Although the Electronic Funds Transfer Act (the EFTA) has been on the books for almost 40 years, seemingly without significant controversy, it is now garnering increased attention due to the proposed examination guidance recently issued by the Federal Deposit Insurance Corporation (FDIC).1 The examination guidance proposed increase scrutiny on financial institutions that conduct lending operations using third-party lenders to originate or secure funding for loans. FDIC-regulated financial institutions will soon be held responsible for ensuring third-party lender compliance with federal regulations, as well as monitoring and controlling the risks associated with the transaction. According to the proposed guidance, a financial institution's "board of directors and senior management are ultimately responsible for managing third-party lending arrangements as if the activity were handled within the institution." Thus, the financial institution should conduct due diligence reviews on the policies and procedures of each thirdparty lender and monitor ongoing compliance with consumer protection laws. Failure to do so may result in the financial institution's being held accountable as if it were individually responsible for any violations. In light of the proposed examination guidance, the EFTA deserves special consideration during the loan origination process.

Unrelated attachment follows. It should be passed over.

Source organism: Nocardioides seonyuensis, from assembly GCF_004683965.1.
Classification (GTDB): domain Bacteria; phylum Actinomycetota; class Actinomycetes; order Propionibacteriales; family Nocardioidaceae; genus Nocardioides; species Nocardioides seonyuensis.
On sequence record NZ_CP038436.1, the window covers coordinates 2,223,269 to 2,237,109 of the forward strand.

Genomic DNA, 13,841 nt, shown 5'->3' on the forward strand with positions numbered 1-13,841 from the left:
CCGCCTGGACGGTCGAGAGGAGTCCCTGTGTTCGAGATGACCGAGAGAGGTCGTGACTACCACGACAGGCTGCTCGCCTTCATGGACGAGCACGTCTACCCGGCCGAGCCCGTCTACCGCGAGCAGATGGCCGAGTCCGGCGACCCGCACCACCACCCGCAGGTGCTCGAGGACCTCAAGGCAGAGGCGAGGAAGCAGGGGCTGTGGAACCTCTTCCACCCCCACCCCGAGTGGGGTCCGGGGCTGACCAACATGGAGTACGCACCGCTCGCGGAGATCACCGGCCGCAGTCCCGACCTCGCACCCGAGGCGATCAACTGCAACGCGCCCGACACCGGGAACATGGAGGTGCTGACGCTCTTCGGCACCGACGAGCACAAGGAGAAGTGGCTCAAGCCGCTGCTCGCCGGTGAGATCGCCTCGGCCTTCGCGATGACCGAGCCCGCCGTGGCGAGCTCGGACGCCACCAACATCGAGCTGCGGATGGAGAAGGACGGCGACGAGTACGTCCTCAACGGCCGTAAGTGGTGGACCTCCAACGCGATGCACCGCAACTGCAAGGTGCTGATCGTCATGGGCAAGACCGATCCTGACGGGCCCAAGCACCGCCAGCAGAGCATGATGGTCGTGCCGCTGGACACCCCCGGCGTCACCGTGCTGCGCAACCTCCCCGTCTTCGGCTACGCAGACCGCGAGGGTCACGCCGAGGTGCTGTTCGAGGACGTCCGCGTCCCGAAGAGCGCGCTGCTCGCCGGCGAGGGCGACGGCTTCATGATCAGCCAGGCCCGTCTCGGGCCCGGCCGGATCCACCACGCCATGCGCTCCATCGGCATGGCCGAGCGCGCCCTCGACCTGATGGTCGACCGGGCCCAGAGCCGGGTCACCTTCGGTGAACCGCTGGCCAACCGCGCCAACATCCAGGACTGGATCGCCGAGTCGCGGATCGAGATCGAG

Brief Background of the EFTA Prohibition on Compulsory Use of Electronic Fund Transfers

The EFTA was enacted by Congress in 1978 and implemented by Regulation E to provide a "basic framework establishing the rights, liabilities, and responsibilities of participants in electronic banking." Section 1693k of the EFTA states, "[n]o person may condition the extension of credit to a consumer on such consumer's repayment by means of preauthorized electronic fund transfers ...."2 The EFTA defines a preauthorized transfer as "an electronic fund transfer authorized in advance to recur at substantially regular intervals."3 This prohibition of compulsory electronic fund transfers was imposed to "protect consumers who arrange for regular payments [...] to be deducted automatically from their bank accounts."4

Remedies